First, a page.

Japanese Encephalitis is a rare illness caused by the Japanese Encephalitis Virus (JEV). This flavivirus, related to the viruses that cause Dengue Fever, Yellow Fever, and Zika, often infect pigs and birds in rural and agricultural locations. Mosquitoes carry the virus from one animal to another and, unfortunately, to an occasional human.
Those who are planning trips to countries where the virus is present should visit Dr. Klapowitz at Travel Medicine Consultations to receive the Japanese Encephalitis vaccine NYC residents need to stay safe and healthy throughout their travels.
What are the symptoms of Japanese Encephalitis?
Most people infected by the JEV have no symptoms. After an incubation period of 5-15 days, some people develop only a mild headache and fever.
Less than 1% of people infected by the Japanese Encephalitis Virus actually develop encephalitis signs and symptoms, which include:
- High fever
- Severe headaches
- Neck stiffness
Of people who develop encephalitis, 20-30% die. Among those who survive, 30-50% are left with serious long-term neurologic issues (CDC Yellow Book)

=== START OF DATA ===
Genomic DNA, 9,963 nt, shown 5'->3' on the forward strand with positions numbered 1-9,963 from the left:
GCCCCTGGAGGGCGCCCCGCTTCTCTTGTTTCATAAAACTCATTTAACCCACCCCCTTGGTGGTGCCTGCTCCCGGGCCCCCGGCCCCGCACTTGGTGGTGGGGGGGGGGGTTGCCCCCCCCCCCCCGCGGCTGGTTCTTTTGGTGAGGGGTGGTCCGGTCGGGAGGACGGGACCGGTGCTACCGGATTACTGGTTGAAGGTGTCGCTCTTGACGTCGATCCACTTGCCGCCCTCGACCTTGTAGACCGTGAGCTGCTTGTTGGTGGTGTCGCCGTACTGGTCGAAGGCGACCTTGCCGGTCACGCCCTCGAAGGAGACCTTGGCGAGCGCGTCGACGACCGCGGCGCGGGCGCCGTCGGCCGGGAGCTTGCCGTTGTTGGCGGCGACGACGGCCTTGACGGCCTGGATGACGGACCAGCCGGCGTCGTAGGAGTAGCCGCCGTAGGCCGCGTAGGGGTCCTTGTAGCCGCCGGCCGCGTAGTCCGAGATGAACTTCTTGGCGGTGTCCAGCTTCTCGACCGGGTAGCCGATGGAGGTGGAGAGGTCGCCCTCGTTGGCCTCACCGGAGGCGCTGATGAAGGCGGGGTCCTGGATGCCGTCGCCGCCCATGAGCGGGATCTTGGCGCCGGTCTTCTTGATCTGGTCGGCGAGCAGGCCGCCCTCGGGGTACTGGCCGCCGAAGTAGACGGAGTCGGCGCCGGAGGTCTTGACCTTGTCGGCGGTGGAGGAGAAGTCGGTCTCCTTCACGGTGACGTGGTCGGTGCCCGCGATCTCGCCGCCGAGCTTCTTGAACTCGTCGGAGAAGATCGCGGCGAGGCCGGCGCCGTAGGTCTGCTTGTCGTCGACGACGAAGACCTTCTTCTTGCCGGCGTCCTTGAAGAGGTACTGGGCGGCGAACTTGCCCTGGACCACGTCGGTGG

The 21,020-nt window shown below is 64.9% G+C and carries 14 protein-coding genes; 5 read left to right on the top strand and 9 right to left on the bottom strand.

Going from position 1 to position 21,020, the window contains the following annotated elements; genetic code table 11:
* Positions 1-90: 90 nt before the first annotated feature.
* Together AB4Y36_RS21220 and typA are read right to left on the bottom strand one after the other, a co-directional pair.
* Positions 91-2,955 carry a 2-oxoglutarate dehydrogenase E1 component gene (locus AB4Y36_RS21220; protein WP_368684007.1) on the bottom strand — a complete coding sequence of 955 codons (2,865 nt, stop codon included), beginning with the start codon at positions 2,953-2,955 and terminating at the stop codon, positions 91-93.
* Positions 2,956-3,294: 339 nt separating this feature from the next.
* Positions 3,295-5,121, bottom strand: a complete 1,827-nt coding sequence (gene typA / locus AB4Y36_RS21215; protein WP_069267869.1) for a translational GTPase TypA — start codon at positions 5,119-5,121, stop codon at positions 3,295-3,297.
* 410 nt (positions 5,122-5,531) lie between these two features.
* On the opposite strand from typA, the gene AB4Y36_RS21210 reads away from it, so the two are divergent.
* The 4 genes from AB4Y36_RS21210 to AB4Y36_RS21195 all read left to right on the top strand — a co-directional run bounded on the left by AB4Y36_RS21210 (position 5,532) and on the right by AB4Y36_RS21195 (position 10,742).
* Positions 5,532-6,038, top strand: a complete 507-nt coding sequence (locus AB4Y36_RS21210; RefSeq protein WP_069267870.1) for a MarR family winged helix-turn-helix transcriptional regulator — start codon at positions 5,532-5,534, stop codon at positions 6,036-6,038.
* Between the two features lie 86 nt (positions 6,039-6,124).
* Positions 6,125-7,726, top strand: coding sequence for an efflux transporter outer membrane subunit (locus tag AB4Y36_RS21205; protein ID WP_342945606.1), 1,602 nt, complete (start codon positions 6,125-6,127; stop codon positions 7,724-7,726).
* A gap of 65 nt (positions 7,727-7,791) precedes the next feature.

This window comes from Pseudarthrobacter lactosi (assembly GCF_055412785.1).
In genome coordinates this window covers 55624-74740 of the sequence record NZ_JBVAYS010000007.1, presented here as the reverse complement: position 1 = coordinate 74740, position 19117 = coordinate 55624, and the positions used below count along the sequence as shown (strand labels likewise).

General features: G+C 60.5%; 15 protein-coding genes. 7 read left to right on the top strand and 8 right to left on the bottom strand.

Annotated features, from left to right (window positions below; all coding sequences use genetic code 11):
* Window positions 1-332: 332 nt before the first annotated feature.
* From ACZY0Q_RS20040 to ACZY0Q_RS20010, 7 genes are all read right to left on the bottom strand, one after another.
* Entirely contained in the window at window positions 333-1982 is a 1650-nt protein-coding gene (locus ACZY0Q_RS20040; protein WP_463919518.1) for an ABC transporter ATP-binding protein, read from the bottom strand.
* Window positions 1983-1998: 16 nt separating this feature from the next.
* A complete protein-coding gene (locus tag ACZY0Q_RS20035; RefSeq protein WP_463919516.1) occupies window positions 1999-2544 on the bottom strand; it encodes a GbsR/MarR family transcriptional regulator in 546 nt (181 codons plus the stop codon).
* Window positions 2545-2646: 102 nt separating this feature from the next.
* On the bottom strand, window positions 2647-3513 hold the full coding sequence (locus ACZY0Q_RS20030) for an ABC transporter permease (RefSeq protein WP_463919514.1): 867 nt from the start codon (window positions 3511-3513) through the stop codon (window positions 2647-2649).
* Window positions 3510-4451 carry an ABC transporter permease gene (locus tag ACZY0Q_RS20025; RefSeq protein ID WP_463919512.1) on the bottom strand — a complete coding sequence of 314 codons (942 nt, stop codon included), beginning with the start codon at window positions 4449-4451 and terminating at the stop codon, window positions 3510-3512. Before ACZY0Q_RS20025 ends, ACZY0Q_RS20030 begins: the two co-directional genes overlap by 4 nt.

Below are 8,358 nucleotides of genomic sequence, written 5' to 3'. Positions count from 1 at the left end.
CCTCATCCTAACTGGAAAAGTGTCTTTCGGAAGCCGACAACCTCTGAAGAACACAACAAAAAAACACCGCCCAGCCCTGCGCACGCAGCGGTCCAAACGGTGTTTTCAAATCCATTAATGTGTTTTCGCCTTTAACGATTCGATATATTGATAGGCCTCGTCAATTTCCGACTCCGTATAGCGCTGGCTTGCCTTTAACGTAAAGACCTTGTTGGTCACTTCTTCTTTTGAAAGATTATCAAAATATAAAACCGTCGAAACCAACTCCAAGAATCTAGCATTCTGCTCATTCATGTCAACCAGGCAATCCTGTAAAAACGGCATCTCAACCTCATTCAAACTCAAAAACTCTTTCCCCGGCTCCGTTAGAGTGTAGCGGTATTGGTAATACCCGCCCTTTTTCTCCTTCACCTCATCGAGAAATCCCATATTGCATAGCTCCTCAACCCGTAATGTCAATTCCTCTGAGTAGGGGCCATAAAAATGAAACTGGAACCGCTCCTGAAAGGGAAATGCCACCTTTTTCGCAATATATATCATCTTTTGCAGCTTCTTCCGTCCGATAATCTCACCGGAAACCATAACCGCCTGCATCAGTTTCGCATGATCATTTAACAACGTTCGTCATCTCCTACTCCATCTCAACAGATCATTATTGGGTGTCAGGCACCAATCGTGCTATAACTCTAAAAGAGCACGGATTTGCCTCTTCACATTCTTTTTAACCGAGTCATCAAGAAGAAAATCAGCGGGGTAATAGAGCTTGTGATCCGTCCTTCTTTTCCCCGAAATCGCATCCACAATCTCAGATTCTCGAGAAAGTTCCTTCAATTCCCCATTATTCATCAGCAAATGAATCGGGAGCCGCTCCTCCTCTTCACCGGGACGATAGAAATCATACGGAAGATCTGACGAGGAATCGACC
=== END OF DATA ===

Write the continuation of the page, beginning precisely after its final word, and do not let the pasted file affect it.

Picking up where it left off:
Places where Japanese Encephalitis is common:
The Japanese Encephalitis virus is common in rural and agricultural areas. In some countries, the presence of JEV varies with the season and rainfall. In others, it is present all year round. According to the WHO (World Health Organization) there are 24 countries where the disease is endemic. These countries are clustered in Southeast Asia and Western Pacific regions.
In the past, Korea, Japan, Taiwan, China, and Thailand have all had outbreaks of the disease. These countries have controlled the outbreak with vaccinations. Nations such as Myanmar, Malaysia, India, Nepal, Vietnam, and Cambodia are still experiencing outbreaks. Isolated outbreaks have been seen in mainland Australia, and a few cases have even been reported in the United States.
Japanese Encephalitis Vaccine and Prevention:
Since there is no treatment for Japanese Encephalitis, and it can be a deadly disease, prevention measures are important. Mosquito avoidance is vital. In the United States, Ixiaro is the only vaccine available. A series of two Ixiario injections is given at least one week apart in adults aged 18 to 65 and one month apart in children and teens under age 18.